28. Preferential Precipitation of Salts
Frequently, a solution conations more than one ion capable of forming a ppt. with another ion which is added to the solution. e.g., in a solution containing Cl–, Br– and I–, if Ag+ ions are added then out of the three, the least soluble silver salt is ppt first. If the addition of Ag+ ions is continued, eventually a stage is reached when the next lesser soluble salt starts ppt along with the least soluble salt and so on if the stoichiometry of the ppted salts is the same, then the salt with the minimum Ksp or minimum solubility will ppted first followed by higher Ksp.
If the stoichiometry of the ppted salts is not the same, then with Ksp alone, we can’t predict which ion will ppted first e.g. a solution containing Cl– and CrO42– both of these ions from ppt with Ag+ through the Ksp(AgCl ) > Ksp (Ag2CrO4). Yet it is AgCl (less soluble) which ppted first when Ag+ ions added to the solution. In order to predict which ion (Cl– or CrO42–) ppt first. We have to calculate the conc. of Ag+ ion needed to start ppt through the Ksp and given conc. of Cl– and CrO42– if the conc. of Ag+ ions needed to start the ppt of CrO42– is large than that of Cl–. Hence as AgNO3 is added to the solution, the minimum of the two conc. of Ag+ to start the ppt will be reached first and thus the corresponding ion (Cl– in this case) will be ppted in preference to the other. During the course of ppt conc. of Cl– decreases and conc. of Ag+ increases when it’s conc. become equals to the conc. required (of Ag+) for CrO42–. At this stages the whole of Cl– ions have been ppted the addition of more of AgNO3 causes the ppt of both the ions together.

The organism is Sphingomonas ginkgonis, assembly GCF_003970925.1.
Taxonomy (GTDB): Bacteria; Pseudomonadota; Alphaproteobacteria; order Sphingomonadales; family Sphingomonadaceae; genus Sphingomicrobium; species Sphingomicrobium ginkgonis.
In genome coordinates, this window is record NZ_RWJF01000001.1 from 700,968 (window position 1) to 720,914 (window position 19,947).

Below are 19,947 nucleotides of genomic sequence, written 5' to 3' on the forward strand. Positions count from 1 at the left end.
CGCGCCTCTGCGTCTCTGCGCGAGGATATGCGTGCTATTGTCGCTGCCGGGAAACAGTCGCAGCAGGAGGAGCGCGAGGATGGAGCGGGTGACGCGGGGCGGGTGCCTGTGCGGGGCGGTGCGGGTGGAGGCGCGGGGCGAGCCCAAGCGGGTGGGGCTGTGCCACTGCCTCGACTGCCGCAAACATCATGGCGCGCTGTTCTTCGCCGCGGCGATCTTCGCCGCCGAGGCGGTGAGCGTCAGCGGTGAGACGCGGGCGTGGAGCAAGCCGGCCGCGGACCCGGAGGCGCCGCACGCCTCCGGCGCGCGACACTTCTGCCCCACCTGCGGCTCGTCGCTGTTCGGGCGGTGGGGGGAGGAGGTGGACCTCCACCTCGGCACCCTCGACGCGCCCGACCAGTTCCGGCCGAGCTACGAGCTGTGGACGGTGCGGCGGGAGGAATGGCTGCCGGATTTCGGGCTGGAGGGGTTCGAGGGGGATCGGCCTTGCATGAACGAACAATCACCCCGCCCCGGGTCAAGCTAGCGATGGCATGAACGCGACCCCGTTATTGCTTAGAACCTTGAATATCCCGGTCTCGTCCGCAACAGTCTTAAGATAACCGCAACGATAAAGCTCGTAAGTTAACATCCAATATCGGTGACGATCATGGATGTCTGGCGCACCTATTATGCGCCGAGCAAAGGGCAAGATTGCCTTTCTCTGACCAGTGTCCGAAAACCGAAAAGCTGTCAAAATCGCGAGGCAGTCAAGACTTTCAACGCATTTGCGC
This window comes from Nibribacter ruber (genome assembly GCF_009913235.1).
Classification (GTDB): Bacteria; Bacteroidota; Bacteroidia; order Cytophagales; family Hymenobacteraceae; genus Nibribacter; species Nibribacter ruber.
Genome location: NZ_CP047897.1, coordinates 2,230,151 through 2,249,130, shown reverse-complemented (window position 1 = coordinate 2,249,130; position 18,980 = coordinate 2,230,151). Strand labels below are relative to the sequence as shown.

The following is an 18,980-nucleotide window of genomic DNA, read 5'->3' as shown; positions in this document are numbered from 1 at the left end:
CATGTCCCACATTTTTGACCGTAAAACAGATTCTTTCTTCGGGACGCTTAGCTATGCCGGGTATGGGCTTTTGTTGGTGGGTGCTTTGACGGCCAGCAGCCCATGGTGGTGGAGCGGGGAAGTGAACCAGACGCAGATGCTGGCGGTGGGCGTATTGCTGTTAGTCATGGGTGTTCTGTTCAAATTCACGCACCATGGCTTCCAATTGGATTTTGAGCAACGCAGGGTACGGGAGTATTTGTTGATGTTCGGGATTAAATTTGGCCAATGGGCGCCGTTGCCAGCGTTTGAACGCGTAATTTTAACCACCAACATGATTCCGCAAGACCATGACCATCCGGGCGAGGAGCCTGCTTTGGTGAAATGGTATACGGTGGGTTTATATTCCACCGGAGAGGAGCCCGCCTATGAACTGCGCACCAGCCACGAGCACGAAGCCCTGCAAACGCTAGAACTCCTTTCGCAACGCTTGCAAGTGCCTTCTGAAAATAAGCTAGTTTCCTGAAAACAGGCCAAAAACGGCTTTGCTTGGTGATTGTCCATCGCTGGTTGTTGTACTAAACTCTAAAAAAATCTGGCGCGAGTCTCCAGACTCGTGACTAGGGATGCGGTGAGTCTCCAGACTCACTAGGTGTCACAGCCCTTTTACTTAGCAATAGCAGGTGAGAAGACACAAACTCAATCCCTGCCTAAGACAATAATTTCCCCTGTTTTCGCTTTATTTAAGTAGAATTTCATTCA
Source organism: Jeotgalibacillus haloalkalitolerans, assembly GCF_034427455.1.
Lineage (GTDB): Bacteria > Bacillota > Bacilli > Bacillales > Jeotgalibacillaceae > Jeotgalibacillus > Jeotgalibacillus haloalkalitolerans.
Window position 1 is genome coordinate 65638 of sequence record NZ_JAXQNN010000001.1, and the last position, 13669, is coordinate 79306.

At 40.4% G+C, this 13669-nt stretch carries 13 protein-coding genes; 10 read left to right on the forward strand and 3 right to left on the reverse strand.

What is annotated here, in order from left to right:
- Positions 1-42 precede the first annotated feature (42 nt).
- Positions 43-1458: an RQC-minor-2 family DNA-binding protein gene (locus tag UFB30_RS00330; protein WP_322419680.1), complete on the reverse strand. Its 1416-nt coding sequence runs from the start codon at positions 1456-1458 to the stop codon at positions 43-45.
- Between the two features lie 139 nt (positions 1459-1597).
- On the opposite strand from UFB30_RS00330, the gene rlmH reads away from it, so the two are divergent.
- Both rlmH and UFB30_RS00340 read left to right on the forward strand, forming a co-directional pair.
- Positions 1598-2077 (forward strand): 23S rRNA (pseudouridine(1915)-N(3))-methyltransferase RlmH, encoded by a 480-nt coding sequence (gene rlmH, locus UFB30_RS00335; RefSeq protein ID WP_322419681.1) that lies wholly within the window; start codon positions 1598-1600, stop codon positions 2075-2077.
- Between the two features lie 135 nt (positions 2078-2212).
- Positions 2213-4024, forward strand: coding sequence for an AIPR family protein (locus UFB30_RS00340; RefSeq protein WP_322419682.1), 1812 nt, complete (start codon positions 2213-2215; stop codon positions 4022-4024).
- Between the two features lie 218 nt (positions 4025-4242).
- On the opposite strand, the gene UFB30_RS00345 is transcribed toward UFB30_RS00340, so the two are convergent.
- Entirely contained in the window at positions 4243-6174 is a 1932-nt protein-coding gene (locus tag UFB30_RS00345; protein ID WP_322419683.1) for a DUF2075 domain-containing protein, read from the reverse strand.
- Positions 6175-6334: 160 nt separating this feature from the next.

(i) Solubility of a salt of weak acid and strong base in Basic Buffer suppresses than pure water due to common ion effect. But in acidic buffer solution solubility increase than pure water.
(ii) Solubility of salt of weak acid and weak base in pure water: Let the solubility of salt be S, and y mol/litre is the amount of salt getting hydrolyzed.
Ksp = (S – y) (S – y) = (S – y)2
Due to hydrolysis of salt from equation (2)
And we also know that
29. Solubility of a salt of weak acid and weak base in acidic buffer
For equation (2)
Solubility of CH3COONH4 in acidic buffer would be higher than in pure water.
30. Solubility of a salt of weak acid and weak base in basic buffer
The solubility of CH3COONH4+ in basic buffer would be higher than pure water.
31. Solubility of AgCl in an aqueous solution containing NH3
Let the amount of NH3 initially be ‘a’ M. If the solubility of salt be ‘b’ mole/litre.
Where y is the amount of Ag+ which reacted with NH3.
After knowing the value of Ksp and Kf the value of solubility can be calculated.
32. Acid-base Indicators
An acid & indicator are substance which changes it’s color within limits with variation in pH of the solution to which it is added. Indicators, in general are either organic weak acid or weak bases with a characteristics of having different colours in the ionized and unionized form e.g. phenolphthalein is a weak acid (ionized from in pink and unionized form is colourless).